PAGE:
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Title:
Protected data container for storing data relating to recorded calls in a manner that enables the data to be authenticated
United States Patent 8121264
Abstract:
Data related to a call is stored to a container in a manner that enables the data to be authenticated. “Container” refers to any type of data structure for storing data, such as a file, database, etc. Thus, a protected container is provided to which captured information relating to a call (e.g., recorded audio of the call, captured application data, captured external data, etc.) is stored. The protected container enables detection of any tampering of the protected data, as well as authentication of such data. A multi-channel recording technique is used to record audio for each outbound channel of a call. Each channel of the audio may be watermarked, and a signature may be generated for use in authenticating the audio data. Information relating to the call (e.g., captured audio, application data, external data, etc.) is captured and streamed into the protected container during the call (i.e., in real time).


Inventors:
Hogg Jr., John S. (Bedford, TX, US)
Mcfarlen, Christopher R. (Coppell, TX, US)
Good, Justin E. (Plano, TX, US)
Application Number:
11/603923
Publication Date:
02/21/2012
Filing Date:
11/22/2006
Assignee:
Securus Technologies, Inc. (Dallas, TX, US)
Primary Class:
Other Classes:
370/260, 379/88.01, 379/88.08, 379/88.19, 379/202.01, 379/207.01, 455/412.1, 455/414.1
International Classes:
H04M1/64
Field of Search:
370/259-271, 370/351-356, 379/67, 379/90.01, 379/111-140, 379/201.01, 379/202, 455/412.1-417, 455/426.1, 455/426.2, 455/550.1-560, 704/270-278
View Patent Images:
US Patent References:
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20070036283Method and system for recording automatic call distributor callsFebruary, 2007Shaffer et al.379/67.1
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7133831System and method for processing personal telephony recorder commandsNovember, 2006Brown et al.704/275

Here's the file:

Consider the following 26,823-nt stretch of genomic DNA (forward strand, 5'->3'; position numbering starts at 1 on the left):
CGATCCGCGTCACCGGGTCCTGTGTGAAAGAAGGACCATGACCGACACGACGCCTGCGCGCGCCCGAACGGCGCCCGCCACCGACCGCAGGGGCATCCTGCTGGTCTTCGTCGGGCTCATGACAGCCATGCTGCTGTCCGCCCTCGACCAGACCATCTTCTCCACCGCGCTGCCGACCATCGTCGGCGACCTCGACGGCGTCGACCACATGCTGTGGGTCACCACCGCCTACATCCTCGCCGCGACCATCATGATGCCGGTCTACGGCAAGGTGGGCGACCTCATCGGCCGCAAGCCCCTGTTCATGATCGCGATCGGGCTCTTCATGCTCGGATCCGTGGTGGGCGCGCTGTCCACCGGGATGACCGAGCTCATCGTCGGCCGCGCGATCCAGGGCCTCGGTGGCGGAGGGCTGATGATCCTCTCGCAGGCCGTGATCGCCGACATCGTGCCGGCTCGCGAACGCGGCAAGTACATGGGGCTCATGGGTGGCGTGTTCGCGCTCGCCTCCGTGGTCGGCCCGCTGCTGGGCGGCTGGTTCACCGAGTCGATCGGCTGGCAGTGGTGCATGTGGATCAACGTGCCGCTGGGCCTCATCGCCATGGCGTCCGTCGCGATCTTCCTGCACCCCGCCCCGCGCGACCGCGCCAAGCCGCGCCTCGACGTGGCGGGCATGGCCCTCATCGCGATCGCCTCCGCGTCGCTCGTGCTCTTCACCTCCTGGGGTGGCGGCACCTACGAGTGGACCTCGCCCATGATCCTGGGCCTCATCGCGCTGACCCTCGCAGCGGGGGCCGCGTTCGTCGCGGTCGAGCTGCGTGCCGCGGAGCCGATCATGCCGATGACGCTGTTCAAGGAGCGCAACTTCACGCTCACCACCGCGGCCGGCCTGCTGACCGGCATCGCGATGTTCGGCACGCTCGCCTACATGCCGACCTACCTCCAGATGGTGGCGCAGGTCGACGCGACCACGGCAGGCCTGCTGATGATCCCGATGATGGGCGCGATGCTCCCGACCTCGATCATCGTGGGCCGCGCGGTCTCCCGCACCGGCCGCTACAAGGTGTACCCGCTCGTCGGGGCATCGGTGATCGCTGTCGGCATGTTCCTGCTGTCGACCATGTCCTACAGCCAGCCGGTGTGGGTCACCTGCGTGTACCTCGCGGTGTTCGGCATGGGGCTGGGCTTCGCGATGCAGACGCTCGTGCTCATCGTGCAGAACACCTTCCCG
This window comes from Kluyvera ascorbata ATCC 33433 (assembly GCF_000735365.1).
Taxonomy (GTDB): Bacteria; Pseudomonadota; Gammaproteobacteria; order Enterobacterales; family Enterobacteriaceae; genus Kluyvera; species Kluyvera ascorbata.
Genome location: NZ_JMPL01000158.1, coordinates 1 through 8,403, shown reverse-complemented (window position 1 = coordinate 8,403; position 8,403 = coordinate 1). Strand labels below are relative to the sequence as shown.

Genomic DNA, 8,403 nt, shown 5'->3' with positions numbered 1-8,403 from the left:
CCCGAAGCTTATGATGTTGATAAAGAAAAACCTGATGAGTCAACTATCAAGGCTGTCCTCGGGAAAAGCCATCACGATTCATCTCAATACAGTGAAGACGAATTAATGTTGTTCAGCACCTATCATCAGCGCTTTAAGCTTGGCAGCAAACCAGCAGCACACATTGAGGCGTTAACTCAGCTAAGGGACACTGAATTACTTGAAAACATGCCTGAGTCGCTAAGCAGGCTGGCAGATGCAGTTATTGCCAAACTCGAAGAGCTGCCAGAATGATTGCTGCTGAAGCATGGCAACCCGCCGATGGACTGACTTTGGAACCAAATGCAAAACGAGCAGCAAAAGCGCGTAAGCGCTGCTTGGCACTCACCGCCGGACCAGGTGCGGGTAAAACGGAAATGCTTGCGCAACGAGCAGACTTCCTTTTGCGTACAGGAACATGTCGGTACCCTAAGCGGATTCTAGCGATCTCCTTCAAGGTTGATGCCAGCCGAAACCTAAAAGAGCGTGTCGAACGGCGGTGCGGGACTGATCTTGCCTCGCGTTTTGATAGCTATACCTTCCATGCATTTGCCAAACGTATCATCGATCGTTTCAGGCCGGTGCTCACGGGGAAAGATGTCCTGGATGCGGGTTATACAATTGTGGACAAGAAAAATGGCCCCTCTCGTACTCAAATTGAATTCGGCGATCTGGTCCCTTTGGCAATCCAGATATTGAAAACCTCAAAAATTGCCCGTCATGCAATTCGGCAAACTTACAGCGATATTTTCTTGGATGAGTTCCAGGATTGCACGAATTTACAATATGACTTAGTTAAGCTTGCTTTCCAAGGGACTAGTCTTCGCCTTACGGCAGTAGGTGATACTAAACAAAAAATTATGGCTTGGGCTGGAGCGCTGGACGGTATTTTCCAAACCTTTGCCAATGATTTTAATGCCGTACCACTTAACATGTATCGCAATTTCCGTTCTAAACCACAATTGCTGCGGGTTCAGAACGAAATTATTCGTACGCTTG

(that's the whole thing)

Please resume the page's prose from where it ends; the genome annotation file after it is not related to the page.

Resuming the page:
7079637System and method for detecting unauthorized call activityJuly, 2006McNitt et al.
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6987841Method for providing a phone conversation recording serviceJanuary, 2006Byers et al.379/88.17
6937706System and method for data recordingAugust, 2005Bscheider et al.
20050141678Centralized voice over IP recording and retrieval method and apparatusJune, 2005Anders379/67.1
6766000Recordal service for voice communicationsJuly, 2004Squibbs et al.379/88.23
20040006701Method and apparatus for authentication of recorded audioJanuary, 2004Kresina et al.713/189
6665376Selectively activated integrated real-time recording of telephone conversations with automated documentation of consent to call recordingDecember, 2003Brown379/85
6651042System and method for automatic voice message processingNovember, 2003Field et al.704/270
6647096System and method for remotely controlling automated call placement call monitoring functionsNovember, 2003Milliorn et al.
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Other References:
U.S. Appl. No. 10/135,878, filed Apr. 29, 2002.
U.S. Appl. No. 10/720,848, filed Nov. 24, 2003.
U.S. Appl. No. 11/334,522, filed Nov. 8, 2006.
U.S. Appl. No. 11/603,938, filed Nov. 22, 2006.
Primary Examiner:
Patel, Hemant
Attorney, Agent or Firm:
Fogarty, L.L.C.
Claims:
What is claimed is: